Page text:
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Moore v. Lengerich

United States District Court, D. Colorado

June 15, 2018

DAMEION MOORE, Petitioner,
v.
JOSEPH LENGERICH, Warden, Buena Vista Minimum Center, and THE ATTORNEY GENERAL OF THE STATE OF COLORADO, Respondents.

          ORDER DISMISSING 28 U.S.C. § 2254 PETITION FOR LACK OF JURISDICTION

          William J. Martinez United States District Judge.

         Petitioner Dameion Moore (“Moore”) is a prisoner in the custody of the Colorado Department of Corrections (“CDOC”). He seeks a writ of habeas corpus under 28 U.S.C. § 2254, claiming that his convictions in state court for possessing and distributing the same quantum of illegal narcotics violate the Double Jeopardy Clause of the Fifth Amendment to the United States Constitution. (ECF No. 1.) On October 10, 2017, United States Magistrate Judge Kathleen M. Tafoya issued a recommendation that the Court deny Moore's petition (“Recommendation”). (ECF No. 30.) Moore has filed an objection (“Objection”). (ECF No. 31.) Respondents filed no response.

         For the reasons set forth below, the Court finds that it lacks jurisdiction over Moore's petition because his eighteen-month sentence imposed on the possession count had already been served when he filed the petition. Alternatively, the Court agrees with the Magistrate Judge that Moore is not entitled to habeas relief.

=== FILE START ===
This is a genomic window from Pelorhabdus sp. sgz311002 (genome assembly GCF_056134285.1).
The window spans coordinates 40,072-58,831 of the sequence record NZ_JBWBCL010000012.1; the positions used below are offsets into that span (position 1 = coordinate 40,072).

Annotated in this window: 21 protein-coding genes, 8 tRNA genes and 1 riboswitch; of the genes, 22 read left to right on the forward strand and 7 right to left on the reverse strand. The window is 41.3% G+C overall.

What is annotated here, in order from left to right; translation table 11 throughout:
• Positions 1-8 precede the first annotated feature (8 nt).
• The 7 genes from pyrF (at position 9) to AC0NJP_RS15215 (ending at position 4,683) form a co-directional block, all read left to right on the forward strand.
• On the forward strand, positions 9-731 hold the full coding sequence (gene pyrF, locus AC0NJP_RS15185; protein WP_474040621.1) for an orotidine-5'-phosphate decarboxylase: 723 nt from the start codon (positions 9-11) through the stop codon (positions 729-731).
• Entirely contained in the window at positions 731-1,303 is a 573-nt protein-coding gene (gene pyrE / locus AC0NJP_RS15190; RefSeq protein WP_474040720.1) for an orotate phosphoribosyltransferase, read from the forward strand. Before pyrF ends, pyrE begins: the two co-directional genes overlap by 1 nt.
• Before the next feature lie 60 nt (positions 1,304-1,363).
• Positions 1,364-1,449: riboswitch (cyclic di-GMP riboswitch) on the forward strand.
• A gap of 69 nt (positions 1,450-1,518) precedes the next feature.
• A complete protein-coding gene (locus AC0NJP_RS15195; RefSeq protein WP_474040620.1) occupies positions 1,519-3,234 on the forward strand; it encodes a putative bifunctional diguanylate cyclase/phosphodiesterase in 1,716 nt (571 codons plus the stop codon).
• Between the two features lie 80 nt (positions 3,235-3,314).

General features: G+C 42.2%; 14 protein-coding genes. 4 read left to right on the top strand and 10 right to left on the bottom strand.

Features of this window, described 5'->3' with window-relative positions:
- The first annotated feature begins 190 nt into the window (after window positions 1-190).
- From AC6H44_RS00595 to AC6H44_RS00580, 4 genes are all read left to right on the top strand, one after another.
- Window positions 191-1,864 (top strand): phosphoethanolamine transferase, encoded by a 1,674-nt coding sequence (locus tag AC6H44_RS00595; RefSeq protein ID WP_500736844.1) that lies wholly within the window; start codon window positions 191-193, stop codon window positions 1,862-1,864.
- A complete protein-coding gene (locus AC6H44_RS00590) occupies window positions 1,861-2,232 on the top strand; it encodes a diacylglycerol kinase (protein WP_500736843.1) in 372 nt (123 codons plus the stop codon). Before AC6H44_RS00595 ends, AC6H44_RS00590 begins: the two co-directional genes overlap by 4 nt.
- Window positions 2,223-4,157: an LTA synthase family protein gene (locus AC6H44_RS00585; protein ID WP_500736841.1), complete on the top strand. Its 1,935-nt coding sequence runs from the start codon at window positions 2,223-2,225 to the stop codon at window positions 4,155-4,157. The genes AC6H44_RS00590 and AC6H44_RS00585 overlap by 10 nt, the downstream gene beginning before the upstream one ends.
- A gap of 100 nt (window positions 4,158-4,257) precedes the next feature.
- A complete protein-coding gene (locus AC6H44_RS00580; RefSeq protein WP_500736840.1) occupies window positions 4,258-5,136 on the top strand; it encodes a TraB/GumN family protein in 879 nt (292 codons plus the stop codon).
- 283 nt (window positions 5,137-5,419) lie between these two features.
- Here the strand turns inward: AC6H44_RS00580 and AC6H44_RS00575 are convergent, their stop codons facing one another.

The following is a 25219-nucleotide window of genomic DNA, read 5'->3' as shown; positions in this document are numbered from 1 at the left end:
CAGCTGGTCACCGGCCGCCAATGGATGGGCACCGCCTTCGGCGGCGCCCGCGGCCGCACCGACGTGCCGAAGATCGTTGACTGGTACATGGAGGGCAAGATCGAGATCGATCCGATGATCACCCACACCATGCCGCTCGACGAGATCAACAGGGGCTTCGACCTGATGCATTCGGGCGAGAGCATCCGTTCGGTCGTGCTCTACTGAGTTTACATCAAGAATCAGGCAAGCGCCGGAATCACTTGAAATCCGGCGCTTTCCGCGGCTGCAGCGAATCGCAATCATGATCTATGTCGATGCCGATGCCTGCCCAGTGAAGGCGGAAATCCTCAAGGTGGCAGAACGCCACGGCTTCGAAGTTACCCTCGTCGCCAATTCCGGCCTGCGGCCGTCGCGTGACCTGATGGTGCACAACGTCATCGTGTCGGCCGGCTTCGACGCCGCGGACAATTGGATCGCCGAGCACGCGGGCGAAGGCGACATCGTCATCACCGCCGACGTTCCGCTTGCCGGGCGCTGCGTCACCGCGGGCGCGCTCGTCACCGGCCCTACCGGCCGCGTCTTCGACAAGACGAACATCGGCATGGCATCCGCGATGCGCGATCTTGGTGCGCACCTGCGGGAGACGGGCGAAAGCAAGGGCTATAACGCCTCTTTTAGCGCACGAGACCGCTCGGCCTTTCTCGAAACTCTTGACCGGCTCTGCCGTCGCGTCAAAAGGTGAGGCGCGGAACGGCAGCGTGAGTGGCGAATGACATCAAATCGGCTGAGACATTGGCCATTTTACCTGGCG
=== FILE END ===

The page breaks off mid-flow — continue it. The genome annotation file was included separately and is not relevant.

I. BACKGROUND

         In Colorado state court, a jury convicted Moore of possessing a controlled substance in violation of Colorado Revised Statutes § 18-18-403.5, and also of distributing a controlled substance in violation of Colorado Revised Statutes § 18-18-405. (ECF No. 1 at 2.) Although there was some question in state-court proceedings whether the jury had based its convictions on separate incidents (i.e., possessing a particular quantum of drugs but distributing a different, discrete quantum of drugs) (see ECF Nos. 1-4, 1-7), Respondents no longer dispute that the jury convicted for possessing and distributing the same quantum of drugs (see ECF No. 26). The state trial judge imposed a sentence of eighteen months on the possession count, and a concurrent sentence of ten years on the distribution count. (ECF No. 1-1 at 2.)